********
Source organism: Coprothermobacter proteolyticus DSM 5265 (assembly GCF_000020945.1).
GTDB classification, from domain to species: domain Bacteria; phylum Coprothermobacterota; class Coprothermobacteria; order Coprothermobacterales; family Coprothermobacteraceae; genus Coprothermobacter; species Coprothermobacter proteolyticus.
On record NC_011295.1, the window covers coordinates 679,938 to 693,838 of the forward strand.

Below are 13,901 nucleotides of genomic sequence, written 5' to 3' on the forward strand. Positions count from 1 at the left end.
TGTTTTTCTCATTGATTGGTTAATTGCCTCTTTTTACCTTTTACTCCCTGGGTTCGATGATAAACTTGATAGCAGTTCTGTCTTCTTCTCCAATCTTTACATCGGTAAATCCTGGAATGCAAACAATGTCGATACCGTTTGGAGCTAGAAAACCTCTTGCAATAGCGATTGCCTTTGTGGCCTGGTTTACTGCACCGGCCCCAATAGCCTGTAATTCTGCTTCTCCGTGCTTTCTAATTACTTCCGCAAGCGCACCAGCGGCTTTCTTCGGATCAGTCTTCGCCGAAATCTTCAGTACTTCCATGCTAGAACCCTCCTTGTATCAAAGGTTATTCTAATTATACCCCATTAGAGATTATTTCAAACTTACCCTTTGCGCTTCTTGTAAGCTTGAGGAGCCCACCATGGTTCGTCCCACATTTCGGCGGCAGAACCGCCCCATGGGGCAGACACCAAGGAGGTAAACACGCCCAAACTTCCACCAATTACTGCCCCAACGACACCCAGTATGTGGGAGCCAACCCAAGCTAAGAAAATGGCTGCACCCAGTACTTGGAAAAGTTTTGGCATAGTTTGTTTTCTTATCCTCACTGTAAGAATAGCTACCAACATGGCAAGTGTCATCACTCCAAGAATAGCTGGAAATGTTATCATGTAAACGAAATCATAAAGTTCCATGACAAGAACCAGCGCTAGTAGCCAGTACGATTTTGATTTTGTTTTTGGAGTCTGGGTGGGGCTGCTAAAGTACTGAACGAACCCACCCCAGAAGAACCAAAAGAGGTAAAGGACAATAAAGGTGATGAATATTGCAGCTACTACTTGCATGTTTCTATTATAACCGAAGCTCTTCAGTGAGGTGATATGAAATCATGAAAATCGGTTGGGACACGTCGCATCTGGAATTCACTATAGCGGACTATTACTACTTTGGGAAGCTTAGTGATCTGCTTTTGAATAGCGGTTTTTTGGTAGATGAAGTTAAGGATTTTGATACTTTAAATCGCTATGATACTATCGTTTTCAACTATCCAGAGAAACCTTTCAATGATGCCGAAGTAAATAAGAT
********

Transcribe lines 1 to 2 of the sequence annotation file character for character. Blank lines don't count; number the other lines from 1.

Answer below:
Source organism: Coprothermobacter proteolyticus DSM 5265 (assembly GCF_000020945.1).
GTDB classification, from domain to species: domain Bacteria; phylum Coprothermobacterota; class Coprothermobacteria; order Coprothermobacterales; family Coprothermobacteraceae; genus Coprothermobacter; species Coprothermobacter proteolyticus.